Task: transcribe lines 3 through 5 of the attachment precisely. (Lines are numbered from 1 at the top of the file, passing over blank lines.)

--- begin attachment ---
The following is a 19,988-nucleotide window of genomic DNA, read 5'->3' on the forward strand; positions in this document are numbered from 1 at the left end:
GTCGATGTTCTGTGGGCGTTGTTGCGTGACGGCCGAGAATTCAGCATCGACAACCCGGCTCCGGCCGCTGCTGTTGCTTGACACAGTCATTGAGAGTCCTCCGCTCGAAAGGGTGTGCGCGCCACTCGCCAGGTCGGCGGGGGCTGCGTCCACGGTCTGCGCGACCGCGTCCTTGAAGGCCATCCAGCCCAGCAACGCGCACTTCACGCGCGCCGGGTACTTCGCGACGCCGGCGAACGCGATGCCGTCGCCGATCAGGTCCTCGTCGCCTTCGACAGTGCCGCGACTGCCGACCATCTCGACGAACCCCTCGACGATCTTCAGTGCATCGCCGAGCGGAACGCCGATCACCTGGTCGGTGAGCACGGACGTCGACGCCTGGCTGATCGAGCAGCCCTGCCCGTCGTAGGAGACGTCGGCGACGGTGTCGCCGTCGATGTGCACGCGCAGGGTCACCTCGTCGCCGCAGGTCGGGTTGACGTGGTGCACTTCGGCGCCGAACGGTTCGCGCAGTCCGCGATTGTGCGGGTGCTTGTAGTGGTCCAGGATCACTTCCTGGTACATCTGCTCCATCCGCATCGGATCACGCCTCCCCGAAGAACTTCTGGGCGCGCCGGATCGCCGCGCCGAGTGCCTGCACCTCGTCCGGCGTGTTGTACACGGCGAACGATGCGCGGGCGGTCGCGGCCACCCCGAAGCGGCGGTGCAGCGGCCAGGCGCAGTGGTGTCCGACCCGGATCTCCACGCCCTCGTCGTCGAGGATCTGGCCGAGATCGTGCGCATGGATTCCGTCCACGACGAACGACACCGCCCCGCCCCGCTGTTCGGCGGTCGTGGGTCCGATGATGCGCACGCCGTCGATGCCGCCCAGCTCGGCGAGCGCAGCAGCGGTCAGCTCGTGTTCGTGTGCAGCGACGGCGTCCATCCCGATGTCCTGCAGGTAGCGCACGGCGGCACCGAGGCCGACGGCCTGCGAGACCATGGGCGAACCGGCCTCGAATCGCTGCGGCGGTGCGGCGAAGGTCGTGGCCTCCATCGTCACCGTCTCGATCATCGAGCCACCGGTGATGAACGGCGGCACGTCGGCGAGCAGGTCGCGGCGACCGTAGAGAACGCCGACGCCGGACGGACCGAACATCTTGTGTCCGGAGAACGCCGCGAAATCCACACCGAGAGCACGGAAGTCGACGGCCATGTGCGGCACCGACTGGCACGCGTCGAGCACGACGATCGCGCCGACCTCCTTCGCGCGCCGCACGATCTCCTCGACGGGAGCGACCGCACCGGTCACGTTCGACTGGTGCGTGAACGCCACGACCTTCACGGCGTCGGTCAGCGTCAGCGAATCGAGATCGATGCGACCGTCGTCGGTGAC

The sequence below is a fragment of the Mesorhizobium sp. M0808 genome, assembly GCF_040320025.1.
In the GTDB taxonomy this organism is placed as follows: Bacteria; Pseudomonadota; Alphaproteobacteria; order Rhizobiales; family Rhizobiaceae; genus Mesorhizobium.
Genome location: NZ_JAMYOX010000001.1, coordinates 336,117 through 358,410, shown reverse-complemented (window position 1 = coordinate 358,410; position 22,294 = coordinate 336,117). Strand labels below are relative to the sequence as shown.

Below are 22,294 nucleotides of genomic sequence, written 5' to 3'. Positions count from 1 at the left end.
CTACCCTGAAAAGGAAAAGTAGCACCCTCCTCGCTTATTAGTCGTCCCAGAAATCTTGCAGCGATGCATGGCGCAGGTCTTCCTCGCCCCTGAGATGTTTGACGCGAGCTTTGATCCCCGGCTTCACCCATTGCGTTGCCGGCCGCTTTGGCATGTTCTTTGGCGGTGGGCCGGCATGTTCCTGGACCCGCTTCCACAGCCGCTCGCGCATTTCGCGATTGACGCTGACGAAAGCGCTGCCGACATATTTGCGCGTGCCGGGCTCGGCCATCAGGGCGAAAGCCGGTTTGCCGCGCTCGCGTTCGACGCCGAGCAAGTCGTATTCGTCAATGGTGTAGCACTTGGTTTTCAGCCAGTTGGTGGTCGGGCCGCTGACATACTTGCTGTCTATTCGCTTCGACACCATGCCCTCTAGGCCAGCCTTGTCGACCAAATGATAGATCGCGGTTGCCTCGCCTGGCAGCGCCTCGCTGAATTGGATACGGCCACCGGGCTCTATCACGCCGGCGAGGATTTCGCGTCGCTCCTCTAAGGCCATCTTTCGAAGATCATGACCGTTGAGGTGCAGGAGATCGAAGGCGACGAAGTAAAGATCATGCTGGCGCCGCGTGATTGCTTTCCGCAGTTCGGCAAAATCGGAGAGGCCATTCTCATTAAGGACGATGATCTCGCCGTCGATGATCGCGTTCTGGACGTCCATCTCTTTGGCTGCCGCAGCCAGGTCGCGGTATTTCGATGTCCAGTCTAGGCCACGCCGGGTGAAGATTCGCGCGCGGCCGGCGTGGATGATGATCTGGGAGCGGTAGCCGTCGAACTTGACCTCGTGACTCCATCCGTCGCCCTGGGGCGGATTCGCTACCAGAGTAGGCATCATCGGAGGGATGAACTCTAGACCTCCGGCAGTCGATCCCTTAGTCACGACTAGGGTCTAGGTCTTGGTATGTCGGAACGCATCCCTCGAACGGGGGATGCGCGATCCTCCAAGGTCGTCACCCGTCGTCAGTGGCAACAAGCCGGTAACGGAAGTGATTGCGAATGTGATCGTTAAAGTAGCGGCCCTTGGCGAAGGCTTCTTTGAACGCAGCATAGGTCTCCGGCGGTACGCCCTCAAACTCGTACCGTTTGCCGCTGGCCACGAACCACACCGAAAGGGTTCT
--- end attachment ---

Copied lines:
The sequence below is a fragment of the Mesorhizobium sp. M0808 genome, assembly GCF_040320025.1.
In the GTDB taxonomy this organism is placed as follows: Bacteria; Pseudomonadota; Alphaproteobacteria; order Rhizobiales; family Rhizobiaceae; genus Mesorhizobium.
Genome location: NZ_JAMYOX010000001.1, coordinates 336,117 through 358,410, shown reverse-complemented (window position 1 = coordinate 358,410; position 22,294 = coordinate 336,117). Strand labels below are relative to the sequence as shown.